What is the difference between getting at an object as it is and getting the perception of an object as it is? What information would you be missing? How do you know that you are missing information, instead of you just misinterpreting the information?
  • Marchesk
    2.8k
    So, are you saying that you have access to your mind, it's just that you don't have a good explanation of what your mind is for?Harry Hindu

    I'm just saying that introspection is limited.

    You would have to know that there are things about some object that we aren't getting at with our senses to say that our experience is "limited". What is it that we are missing of the apple as it is when we look at the apple?Harry Hindu

    Humans didn't know this at first. Chemical composition would be one thing. The rest of the EM spectrum we don't see reflecting off or passing through the apple would be another.

    What is the difference between getting at an object as it is and getting the perception of an object as it is?Harry Hindu

    It would mean experiencing everything about the object, but that's not how perception works.

    How do you know that you are missing information, instead of you just misinterpreting the information?Harry Hindu

    Science. Or careful observation before then leading to a realization that we don't know everything about objects by just seeing or tasting them.
  • Terrapin Station
    11.7k
    I don't see how it's not obvious with something like taste that (a) it's not the case that we're simply recording/reporting objective properties as if we're not also saying something about us, AND (b) it's not the case that we're simply reporting subjective properties that have nothing to do with objective stuff or where we can have no idea how they're connected to objective stuff/no idea what the subjective stuff is like.

    Why wouldn't it be obvious to anyone that what things taste like to us is a combo of the two?

    Seriously, it seems to me like people would have to basically be idiots to find this difficult to sort out.
  • leo
    573
    People agree on what the standards are for facts, such as using a thermostat to measure temperature.Marchesk

    Yea and people used to agree on many facts that are considered today as fantasies. You're saying that facts are decided through consensus, you're defining facts as what people agree on, so under your definition as soon as someone disagrees with a 'fact' then it stops being a fact. Or more likely you're defining facts as what most people agree on, but then under that definition there are plenty of examples of facts that stopped being facts, and there are probably things most people agree on that you don't agree with.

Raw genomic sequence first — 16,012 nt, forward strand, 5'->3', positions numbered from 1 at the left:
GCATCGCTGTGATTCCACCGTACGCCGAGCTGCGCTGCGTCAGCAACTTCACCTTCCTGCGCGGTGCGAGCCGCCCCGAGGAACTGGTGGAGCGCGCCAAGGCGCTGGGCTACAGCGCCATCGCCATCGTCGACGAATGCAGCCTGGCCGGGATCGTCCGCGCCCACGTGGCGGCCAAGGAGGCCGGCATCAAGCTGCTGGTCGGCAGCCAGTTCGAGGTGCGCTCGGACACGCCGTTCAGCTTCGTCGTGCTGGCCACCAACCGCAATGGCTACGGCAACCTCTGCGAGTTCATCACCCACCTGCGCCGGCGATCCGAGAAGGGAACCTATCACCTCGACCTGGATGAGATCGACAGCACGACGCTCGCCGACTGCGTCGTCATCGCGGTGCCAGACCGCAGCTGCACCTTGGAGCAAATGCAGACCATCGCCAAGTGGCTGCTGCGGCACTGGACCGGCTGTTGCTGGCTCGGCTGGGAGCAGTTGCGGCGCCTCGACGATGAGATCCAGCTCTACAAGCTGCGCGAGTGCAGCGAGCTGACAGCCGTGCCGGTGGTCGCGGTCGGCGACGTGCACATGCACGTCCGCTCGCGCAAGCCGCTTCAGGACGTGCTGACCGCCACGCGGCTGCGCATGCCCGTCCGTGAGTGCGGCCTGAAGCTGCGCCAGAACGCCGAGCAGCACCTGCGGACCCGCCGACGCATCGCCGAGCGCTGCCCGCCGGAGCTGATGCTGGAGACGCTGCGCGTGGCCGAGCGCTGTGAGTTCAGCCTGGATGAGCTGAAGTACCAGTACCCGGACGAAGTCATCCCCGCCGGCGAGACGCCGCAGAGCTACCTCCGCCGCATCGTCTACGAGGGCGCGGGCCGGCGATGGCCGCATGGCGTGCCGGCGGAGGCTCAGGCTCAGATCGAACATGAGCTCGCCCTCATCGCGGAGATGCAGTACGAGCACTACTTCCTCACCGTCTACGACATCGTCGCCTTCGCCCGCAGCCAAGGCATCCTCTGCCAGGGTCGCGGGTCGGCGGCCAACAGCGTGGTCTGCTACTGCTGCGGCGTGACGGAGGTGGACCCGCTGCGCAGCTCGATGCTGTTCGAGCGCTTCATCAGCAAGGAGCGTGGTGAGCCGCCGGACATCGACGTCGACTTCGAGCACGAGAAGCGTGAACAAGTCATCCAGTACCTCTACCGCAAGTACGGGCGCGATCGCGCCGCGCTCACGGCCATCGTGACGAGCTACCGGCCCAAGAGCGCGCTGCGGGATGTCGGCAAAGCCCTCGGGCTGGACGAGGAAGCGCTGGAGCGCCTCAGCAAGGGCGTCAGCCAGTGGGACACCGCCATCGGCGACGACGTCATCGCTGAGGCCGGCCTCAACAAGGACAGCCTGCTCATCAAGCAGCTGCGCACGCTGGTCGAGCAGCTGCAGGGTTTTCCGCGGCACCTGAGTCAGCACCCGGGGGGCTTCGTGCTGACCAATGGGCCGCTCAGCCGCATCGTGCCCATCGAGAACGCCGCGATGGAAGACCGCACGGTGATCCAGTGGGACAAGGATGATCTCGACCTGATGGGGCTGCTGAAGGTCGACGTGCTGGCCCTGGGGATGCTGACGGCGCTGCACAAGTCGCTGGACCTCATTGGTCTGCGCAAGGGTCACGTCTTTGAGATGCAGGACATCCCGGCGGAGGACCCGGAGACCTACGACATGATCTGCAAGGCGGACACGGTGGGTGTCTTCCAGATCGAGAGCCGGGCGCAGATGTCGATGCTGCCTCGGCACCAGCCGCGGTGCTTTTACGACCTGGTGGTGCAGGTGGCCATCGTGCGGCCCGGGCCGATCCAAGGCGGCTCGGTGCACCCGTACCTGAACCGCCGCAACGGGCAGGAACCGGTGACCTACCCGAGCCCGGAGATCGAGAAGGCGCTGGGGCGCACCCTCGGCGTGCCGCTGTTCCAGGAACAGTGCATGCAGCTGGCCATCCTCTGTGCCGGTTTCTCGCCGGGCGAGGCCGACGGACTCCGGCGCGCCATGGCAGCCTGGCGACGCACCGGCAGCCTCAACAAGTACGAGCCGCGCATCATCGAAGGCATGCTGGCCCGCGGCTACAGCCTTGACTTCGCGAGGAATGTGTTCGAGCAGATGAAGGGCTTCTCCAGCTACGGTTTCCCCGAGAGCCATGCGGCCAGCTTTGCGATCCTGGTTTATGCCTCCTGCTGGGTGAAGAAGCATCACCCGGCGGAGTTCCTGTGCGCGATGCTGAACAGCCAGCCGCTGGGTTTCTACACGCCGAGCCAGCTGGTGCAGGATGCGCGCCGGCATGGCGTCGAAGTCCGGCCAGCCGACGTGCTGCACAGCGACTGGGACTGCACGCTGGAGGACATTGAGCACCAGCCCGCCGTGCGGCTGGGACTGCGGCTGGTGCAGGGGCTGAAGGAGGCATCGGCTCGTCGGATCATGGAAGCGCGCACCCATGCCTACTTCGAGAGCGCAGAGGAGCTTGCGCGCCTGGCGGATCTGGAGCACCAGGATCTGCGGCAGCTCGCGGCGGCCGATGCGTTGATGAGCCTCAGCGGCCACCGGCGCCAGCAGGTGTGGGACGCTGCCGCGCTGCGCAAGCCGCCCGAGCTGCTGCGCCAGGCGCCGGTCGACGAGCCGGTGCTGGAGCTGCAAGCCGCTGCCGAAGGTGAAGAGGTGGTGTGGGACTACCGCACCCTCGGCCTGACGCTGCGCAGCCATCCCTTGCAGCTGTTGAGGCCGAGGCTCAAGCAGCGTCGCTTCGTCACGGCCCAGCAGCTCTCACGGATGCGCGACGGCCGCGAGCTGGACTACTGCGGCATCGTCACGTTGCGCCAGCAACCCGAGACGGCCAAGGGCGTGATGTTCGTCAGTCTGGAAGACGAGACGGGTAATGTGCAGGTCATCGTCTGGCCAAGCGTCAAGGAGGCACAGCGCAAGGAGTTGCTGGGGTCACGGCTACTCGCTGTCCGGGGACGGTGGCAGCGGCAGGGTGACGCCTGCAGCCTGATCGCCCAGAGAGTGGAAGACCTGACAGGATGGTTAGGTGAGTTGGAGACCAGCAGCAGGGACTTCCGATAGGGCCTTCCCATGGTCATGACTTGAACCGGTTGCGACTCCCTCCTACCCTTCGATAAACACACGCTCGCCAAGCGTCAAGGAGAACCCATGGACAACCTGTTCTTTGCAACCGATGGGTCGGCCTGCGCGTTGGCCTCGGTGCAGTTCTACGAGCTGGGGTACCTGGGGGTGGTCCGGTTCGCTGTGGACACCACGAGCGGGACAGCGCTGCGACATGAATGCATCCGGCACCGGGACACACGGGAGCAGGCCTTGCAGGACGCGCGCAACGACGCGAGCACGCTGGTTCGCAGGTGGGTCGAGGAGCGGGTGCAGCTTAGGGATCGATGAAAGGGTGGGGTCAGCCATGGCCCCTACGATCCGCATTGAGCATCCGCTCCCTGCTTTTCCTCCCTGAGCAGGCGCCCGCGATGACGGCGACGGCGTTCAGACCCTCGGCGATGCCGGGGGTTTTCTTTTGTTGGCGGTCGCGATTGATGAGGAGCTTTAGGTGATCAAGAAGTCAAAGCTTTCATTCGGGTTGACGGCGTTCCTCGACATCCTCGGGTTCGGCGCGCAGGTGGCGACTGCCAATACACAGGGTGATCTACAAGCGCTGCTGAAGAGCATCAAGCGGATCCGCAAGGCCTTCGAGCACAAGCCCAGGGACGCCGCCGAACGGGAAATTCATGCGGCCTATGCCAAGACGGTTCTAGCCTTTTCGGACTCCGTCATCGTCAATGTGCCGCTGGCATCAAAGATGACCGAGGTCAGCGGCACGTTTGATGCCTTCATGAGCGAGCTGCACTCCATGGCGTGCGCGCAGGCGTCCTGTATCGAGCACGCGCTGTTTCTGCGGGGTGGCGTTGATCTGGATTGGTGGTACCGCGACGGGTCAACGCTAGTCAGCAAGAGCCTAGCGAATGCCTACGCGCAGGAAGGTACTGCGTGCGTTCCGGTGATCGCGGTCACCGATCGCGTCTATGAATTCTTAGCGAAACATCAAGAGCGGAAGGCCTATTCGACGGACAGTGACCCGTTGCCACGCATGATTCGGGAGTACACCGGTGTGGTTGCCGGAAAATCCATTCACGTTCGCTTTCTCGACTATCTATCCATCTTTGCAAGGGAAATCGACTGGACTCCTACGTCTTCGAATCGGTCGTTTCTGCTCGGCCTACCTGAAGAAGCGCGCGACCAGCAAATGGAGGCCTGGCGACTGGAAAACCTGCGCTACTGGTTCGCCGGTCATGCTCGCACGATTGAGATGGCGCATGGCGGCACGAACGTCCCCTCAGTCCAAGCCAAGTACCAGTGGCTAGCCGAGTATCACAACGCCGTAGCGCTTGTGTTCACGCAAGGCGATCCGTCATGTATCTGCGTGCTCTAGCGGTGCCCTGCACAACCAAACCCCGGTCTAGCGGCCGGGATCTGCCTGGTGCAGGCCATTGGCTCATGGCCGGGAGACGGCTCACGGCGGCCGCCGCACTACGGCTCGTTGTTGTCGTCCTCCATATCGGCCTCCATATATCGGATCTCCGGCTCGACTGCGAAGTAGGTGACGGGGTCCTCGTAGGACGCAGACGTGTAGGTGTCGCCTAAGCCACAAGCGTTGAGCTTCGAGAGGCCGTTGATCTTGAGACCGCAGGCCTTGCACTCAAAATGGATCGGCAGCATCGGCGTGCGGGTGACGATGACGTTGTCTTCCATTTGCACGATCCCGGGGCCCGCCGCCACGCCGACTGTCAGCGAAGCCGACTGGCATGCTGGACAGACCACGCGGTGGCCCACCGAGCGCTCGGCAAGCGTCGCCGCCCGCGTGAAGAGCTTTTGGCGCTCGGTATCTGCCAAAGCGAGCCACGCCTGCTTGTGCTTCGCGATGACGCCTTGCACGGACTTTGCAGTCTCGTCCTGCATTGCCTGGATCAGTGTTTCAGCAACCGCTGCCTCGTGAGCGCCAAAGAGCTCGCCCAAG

I'm wondering why coercion is a topic in this discussion for you. Are you feeling coerced by participating in a discussion?Marchesk

    The coercion lies for instance in this:
    As the saying goes, you're free to have your own opinions, but not your own facts. Meaning that people are going to call you out if you disagree on facts.Marchesk

    Which, by the above, boils down to: you are not free to disagree with the consensus, and people are going to call you out if you do.

    Some views are ridiculous, such as the Earth is flat. It contradicts everything we know. People are free to think that way, but they're going to be criticized for holding an ignorant view.Marchesk

    See that's precisely the kind of talk that angers me, because saying "the Earth is flat" is not inconsistent with observations, all it contradicts is people who have agreed with one another that the Earth isn't flat. Calling it an ignorant view is the ignorant view.

    "The Earth is flat" cannot be falsified. Just like "The Earth is round" cannot be falsified. If you think scientific theories can be falsified, check the thread "What is a scientific attitude?". Thinking that falsification is what defines science is again an ignorant view.

    That the Earth appears round from space does not imply that it is round, whatever observation you can come up with does not imply that the Earth is round, because we don't have to assume that light travels in straight lines in empty space. The usual 'proofs' that the Earth is round rely on the assumption that light travels in straight lines in space.

    In a framework where the Earth is flat, observations are interpreted differently, explanations are different, theories are different, but the predictions we make can be as precise as in a framework where the Earth is round. Gravity would be modeled in a way that is not spherically symmetric. We could come up with a mathematical transformation that maps the two points of view. Switching to the point of view where the Earth is round could be seen as a mathematical change of coordinates that allows to make calculations simpler. Simpler doesn't mean more true. Occam's razor is a practical principle.

    Individually, you can get away with it to a point, but society needs to agree on facts so bridges can be built and meetings can take place, and that sort of thing. And if you're doing anything with other people and you decide to not agree on something as basic as temperature, you're going to have problems.Marchesk